A jaunt to the Hairy Hounds once more to see a band I’ve read about but never actually listened to, partly ‘cos I’m a bit slack like but mainly ‘cos whenever I go onto/into MyBook, YourFace or SpaceTube I inevitably get distracted by some Albanian Gangster Rap, videos of exploding goldfish or messages from people I’ve never met offering to enhance the length of my manhood for just $68 a month. For $68 a month I’d want my manhood to do all the housework, rustle up a nice bit of tea and sing me to sleep too. Why can’t science be more useful eh?
Anyhow, casting aside thoughts of singing members, tonight’s bill looked strong enough to get my left leg twitching (it does that a lot you know…it’s what passes for dancing in my eyes). First up were local boys Black Market Empire who kicked off proceedings with another fine Weller / Cast / La’s / OCS infused set. There’s an infectious jauntiness about this band that’s instantly likeable and each time I see them (I think this was the third or fourth time this year) I’m never disappointed. No ‘Get Up, Get Down’ tonight (often one of the band’s set highlights) but tonight ‘The Letter’ and ‘The Tony Allen Dance’ (it is called that isn’t it?) came off really well and, despite opening for two much ‘heavier’ bands, they got a great reception from the crowd too. Bonus points for a nice bit of banter with one of the audience who took the piss when the lead singer stuttered over one of the song titles “Thanks for coming Damo…you c***”. That seemed to do the trick…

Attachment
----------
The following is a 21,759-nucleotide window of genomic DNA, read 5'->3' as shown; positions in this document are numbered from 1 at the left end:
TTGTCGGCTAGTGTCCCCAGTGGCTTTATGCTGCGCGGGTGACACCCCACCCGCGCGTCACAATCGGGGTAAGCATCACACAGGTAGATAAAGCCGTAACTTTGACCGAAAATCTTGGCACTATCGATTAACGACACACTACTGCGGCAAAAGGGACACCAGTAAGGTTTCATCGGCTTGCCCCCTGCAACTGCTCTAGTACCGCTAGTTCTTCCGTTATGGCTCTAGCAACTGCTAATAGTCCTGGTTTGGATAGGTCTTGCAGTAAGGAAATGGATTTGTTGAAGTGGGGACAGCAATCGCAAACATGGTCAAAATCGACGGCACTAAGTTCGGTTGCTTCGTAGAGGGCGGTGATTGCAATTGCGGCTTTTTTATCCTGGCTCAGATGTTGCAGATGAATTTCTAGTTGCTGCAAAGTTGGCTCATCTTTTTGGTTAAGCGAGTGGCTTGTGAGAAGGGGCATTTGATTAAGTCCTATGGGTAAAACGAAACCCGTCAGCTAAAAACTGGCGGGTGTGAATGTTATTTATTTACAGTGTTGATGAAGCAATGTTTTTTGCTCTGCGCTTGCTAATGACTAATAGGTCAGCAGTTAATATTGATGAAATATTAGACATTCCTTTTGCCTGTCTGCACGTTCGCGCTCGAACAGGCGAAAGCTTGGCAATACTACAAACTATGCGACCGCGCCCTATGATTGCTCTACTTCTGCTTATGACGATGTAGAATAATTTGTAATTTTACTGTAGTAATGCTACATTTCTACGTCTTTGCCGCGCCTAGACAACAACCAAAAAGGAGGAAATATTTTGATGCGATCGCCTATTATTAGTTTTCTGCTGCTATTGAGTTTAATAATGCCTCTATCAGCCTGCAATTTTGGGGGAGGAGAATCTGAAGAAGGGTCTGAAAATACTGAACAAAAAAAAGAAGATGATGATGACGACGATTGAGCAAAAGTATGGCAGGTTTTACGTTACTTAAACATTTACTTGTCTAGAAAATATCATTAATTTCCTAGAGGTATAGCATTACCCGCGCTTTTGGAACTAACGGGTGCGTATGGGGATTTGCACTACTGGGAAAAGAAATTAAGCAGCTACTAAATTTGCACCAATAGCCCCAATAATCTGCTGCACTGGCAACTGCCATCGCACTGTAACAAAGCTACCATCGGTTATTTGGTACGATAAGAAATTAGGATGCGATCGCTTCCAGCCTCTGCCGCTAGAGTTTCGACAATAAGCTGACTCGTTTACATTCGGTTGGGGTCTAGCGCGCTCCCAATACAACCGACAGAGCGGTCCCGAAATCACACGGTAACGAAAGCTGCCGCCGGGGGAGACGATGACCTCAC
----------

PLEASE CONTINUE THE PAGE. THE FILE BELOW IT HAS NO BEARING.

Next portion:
Next up Scotland’s Sucioperro (all wearing a distinctive ‘uniform’ of black trousers, white shirts and black armband with a red cross on it) who played a set full of meaty drum driven rock with a good chunk of (fellow Scot’s rockers) Biffy Clyro in the mix. That’s probably not a surprise as lead singer JP Reid is also in (the frankly terrifying) Maramduke Duke with Biffy’s Simon Neil. The set, mainly consisting of tracks from new EP The Dissident Code (out now), cracked along at a rollicking pace and featured plenty of thrashing about and ‘foot on the amp’ rock god poses. The funereal ‘No. 273’ and slower ‘Conception Territory’ took the pace down a notch or two, but we were soon back with the thrashy stuff thanks to a blistering ‘Mums’ Bad Punk Music’. “Believe in your dreams and tell the ones you love that you love them” implored singer JP Reid just before their closing number ‘Don’t Change (What You Can’t Understand). Coming from the mouth of some people that would sound a little sickly, but at the end of a bruising set, and delivered in that slightly menacing Scottish accent, I found it rather touching. Proof that heavy rock has a heart…albeit a slightly twisted, blackened one. Finally, Nine Black
Finally, Nine Black
PS: Noticed a nice blog post on the Nine Black Alps MySpace page slagging off the NME (who, rather unfairly I’d say, gave the band’s new album 3 out of 10). As a reader of NME back in the 80’s and 90’s the magazine’s decline is pretty sad but, I guess, inevitable. The pace of change in the poppier, more mainstream sector of the music biz is so rapid that a printed format just doesn’t stand a chance, which is probably why the NME is now stuffed full of glossy posters and desperate attempts to latch on to any new act that might pull in the punters. As a well established (three albums under their belt so far) straightforward rock outfit, without a hint of the electro sparkle or garage-lite that’s so hot right now NBA would seem to be the complete opposite of what NME’s after. A shame, but I can’t be alone in wishing the NME a speedy end before its dignity and reputation is sullied even further.
PPS: Both ShakeyPix and Wayne (snappers to the stars) were there last night so, for proper pictures, click on the links under Da Snappers.